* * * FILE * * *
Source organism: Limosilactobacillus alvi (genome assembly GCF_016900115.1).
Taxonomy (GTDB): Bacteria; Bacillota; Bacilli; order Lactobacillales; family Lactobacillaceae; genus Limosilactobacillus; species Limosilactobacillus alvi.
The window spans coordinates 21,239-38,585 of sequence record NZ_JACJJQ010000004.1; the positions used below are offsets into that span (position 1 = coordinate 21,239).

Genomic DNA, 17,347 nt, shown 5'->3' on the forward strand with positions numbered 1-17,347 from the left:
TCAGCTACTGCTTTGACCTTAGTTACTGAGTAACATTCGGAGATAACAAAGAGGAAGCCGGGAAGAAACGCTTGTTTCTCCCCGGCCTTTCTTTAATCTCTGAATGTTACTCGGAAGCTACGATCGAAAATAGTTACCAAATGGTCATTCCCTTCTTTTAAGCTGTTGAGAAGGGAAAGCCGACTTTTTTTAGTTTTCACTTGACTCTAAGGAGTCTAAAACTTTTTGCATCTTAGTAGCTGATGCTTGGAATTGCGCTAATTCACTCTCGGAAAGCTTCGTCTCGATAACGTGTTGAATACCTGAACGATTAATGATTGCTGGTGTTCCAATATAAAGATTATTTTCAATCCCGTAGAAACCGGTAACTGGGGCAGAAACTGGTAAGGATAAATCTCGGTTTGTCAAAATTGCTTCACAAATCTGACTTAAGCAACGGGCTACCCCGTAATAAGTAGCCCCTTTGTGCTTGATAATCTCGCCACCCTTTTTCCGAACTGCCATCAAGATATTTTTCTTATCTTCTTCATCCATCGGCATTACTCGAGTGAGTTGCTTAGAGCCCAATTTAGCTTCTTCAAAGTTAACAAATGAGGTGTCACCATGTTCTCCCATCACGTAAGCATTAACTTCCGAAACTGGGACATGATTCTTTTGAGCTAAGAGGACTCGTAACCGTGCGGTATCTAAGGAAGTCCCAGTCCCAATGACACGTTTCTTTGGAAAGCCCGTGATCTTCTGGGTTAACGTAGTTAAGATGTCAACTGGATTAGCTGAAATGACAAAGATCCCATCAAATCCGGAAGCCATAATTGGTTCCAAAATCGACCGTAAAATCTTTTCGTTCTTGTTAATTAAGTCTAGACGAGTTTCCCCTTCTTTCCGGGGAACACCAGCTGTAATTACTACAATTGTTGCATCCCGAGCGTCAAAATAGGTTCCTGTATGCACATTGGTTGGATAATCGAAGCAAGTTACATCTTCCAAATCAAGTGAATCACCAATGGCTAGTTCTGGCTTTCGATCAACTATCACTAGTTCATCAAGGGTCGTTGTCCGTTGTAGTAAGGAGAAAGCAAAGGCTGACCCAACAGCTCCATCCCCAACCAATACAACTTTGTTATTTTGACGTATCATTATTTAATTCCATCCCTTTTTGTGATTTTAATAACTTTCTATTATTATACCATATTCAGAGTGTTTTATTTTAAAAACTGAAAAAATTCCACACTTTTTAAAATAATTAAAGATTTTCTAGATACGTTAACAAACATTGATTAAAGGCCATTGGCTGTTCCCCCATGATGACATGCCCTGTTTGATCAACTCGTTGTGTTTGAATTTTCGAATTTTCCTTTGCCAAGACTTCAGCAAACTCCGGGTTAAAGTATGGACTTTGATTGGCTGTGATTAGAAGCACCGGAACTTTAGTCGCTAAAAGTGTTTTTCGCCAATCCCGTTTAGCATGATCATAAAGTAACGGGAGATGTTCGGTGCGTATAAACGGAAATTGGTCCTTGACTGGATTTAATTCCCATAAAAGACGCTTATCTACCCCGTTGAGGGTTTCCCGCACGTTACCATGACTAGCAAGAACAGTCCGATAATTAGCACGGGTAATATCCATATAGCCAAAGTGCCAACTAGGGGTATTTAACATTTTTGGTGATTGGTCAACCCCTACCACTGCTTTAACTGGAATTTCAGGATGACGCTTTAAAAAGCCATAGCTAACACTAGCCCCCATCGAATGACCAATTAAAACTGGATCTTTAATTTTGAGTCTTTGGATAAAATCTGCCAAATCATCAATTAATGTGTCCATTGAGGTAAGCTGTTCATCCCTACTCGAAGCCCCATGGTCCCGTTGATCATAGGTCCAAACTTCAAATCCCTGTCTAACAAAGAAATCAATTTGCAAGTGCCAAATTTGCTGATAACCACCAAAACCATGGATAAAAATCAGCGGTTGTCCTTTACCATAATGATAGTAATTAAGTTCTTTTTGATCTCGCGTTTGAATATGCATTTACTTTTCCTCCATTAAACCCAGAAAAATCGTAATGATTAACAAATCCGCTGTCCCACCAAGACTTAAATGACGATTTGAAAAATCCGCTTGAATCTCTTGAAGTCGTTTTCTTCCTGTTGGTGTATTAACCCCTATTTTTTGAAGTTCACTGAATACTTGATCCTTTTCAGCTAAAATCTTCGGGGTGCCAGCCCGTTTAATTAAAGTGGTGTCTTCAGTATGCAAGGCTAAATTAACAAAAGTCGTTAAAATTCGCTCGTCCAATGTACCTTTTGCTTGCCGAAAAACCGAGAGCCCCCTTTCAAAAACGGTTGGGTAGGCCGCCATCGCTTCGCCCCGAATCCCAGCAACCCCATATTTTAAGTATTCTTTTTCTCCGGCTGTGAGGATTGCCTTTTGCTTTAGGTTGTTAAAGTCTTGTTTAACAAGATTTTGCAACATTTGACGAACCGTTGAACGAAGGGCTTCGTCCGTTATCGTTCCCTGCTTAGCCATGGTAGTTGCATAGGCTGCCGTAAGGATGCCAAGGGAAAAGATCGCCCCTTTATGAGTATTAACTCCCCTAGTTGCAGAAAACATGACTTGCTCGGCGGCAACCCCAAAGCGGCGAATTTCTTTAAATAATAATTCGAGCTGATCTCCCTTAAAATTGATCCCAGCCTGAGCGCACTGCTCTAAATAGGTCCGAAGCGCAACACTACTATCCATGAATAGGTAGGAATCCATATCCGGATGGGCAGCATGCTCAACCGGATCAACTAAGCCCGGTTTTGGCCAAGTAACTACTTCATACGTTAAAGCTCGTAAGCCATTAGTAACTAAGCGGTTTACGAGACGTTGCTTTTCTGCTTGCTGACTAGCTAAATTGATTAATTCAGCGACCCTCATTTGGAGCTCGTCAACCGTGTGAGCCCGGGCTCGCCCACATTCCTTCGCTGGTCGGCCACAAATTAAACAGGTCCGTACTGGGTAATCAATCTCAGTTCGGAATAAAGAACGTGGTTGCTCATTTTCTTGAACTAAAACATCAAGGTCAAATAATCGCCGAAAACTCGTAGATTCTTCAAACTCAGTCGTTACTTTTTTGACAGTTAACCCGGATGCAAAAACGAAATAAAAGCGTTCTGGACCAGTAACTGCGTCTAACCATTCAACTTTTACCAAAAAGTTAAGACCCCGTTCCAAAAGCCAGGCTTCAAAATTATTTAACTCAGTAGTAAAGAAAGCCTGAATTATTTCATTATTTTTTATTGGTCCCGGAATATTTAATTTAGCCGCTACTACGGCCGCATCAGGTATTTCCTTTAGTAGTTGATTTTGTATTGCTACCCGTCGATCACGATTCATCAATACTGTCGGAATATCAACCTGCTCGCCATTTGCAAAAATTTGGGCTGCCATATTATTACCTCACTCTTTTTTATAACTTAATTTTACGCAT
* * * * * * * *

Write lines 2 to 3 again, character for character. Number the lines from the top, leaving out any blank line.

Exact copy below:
Taxonomy (GTDB): Bacteria; Bacillota; Bacilli; order Lactobacillales; family Lactobacillaceae; genus Limosilactobacillus; species Limosilactobacillus alvi.
The window spans coordinates 21,239-38,585 of sequence record NZ_JACJJQ010000004.1; the positions used below are offsets into that span (position 1 = coordinate 21,239).